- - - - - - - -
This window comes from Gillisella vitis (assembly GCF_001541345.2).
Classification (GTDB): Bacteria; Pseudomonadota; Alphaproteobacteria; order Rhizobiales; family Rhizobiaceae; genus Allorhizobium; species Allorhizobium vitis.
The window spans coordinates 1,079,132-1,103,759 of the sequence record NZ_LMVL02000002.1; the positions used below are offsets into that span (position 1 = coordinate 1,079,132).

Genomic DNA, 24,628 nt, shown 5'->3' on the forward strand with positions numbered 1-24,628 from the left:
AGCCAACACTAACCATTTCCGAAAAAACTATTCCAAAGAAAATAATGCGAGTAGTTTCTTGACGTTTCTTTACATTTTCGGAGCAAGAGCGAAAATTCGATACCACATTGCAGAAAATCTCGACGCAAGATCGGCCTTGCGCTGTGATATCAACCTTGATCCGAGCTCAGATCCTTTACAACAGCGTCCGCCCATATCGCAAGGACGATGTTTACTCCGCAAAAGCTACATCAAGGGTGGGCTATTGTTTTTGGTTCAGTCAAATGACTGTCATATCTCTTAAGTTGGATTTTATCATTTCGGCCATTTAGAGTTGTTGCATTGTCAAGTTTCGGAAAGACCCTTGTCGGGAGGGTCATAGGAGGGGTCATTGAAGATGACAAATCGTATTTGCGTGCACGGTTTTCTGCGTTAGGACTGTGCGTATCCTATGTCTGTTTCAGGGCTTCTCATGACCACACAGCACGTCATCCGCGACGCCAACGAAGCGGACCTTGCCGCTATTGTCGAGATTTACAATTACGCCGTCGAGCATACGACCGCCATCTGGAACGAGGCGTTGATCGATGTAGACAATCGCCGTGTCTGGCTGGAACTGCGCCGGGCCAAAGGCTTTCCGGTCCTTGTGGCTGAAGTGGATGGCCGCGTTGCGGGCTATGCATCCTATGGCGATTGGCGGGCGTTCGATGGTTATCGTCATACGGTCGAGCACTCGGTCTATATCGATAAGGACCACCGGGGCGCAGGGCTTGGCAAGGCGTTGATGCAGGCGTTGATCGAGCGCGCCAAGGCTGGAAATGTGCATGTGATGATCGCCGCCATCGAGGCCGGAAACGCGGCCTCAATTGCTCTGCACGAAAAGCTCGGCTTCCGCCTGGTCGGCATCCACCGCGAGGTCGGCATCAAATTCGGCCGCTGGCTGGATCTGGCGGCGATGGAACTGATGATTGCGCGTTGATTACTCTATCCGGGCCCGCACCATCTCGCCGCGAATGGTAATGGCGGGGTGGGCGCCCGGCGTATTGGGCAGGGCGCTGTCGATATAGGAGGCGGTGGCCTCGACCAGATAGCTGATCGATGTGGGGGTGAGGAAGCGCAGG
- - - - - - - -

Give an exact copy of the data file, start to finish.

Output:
This window comes from Gillisella vitis (assembly GCF_001541345.2).
Classification (GTDB): Bacteria; Pseudomonadota; Alphaproteobacteria; order Rhizobiales; family Rhizobiaceae; genus Allorhizobium; species Allorhizobium vitis.
The window spans coordinates 1,079,132-1,103,759 of the sequence record NZ_LMVL02000002.1; the positions used below are offsets into that span (position 1 = coordinate 1,079,132).

Genomic DNA, 24,628 nt, shown 5'->3' on the forward strand with positions numbered 1-24,628 from the left:
AGCCAACACTAACCATTTCCGAAAAAACTATTCCAAAGAAAATAATGCGAGTAGTTTCTTGACGTTTCTTTACATTTTCGGAGCAAGAGCGAAAATTCGATACCACATTGCAGAAAATCTCGACGCAAGATCGGCCTTGCGCTGTGATATCAACCTTGATCCGAGCTCAGATCCTTTACAACAGCGTCCGCCCATATCGCAAGGACGATGTTTACTCCGCAAAAGCTACATCAAGGGTGGGCTATTGTTTTTGGTTCAGTCAAATGACTGTCATATCTCTTAAGTTGGATTTTATCATTTCGGCCATTTAGAGTTGTTGCATTGTCAAGTTTCGGAAAGACCCTTGTCGGGAGGGTCATAGGAGGGGTCATTGAAGATGACAAATCGTATTTGCGTGCACGGTTTTCTGCGTTAGGACTGTGCGTATCCTATGTCTGTTTCAGGGCTTCTCATGACCACACAGCACGTCATCCGCGACGCCAACGAAGCGGACCTTGCCGCTATTGTCGAGATTTACAATTACGCCGTCGAGCATACGACCGCCATCTGGAACGAGGCGTTGATCGATGTAGACAATCGCCGTGTCTGGCTGGAACTGCGCCGGGCCAAAGGCTTTCCGGTCCTTGTGGCTGAAGTGGATGGCCGCGTTGCGGGCTATGCATCCTATGGCGATTGGCGGGCGTTCGATGGTTATCGTCATACGGTCGAGCACTCGGTCTATATCGATAAGGACCACCGGGGCGCAGGGCTTGGCAAGGCGTTGATGCAGGCGTTGATCGAGCGCGCCAAGGCTGGAAATGTGCATGTGATGATCGCCGCCATCGAGGCCGGAAACGCGGCCTCAATTGCTCTGCACGAAAAGCTCGGCTTCCGCCTGGTCGGCATCCACCGCGAGGTCGGCATCAAATTCGGCCGCTGGCTGGATCTGGCGGCGATGGAACTGATGATTGCGCGTTGATTACTCTATCCGGGCCCGCACCATCTCGCCGCGAATGGTAATGGCGGGGTGGGCGCCCGGCGTATTGGGCAGGGCGCTGTCGATATAGGAGGCGGTGGCCTCGACCAGATAGCTGATCGATGTGGGGGTGAGGAAGCGCAGG